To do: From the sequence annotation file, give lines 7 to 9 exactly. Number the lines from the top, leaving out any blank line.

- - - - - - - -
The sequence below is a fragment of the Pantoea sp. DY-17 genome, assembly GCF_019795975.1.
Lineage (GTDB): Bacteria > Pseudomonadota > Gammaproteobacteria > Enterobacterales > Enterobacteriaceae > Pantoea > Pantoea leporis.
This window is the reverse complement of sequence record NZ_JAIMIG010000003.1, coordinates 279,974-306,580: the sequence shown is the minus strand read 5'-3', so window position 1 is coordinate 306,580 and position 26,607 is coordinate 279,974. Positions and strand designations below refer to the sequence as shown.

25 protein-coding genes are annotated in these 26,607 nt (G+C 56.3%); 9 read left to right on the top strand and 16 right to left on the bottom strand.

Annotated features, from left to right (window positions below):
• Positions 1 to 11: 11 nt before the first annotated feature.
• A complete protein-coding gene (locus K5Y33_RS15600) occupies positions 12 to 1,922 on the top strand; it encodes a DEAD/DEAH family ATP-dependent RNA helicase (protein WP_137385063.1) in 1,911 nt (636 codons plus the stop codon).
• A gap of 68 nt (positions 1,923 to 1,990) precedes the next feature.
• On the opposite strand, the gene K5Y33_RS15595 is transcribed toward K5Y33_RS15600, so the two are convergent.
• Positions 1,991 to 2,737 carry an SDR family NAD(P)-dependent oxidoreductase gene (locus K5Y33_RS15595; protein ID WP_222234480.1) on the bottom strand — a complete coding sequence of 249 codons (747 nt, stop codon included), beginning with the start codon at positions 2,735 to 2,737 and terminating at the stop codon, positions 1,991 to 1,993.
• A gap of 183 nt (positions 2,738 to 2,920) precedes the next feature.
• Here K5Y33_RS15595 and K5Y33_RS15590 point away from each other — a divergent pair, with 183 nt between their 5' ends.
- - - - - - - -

• A complete protein-coding gene (locus K5Y33_RS15600) occupies positions 12 to 1,922 on the top strand; it encodes a DEAD/DEAH family ATP-dependent RNA helicase (protein WP_137385063.1) in 1,911 nt (636 codons plus the stop codon).
• A gap of 68 nt (positions 1,923 to 1,990) precedes the next feature.
• On the opposite strand, the gene K5Y33_RS15595 is transcribed toward K5Y33_RS15600, so the two are convergent.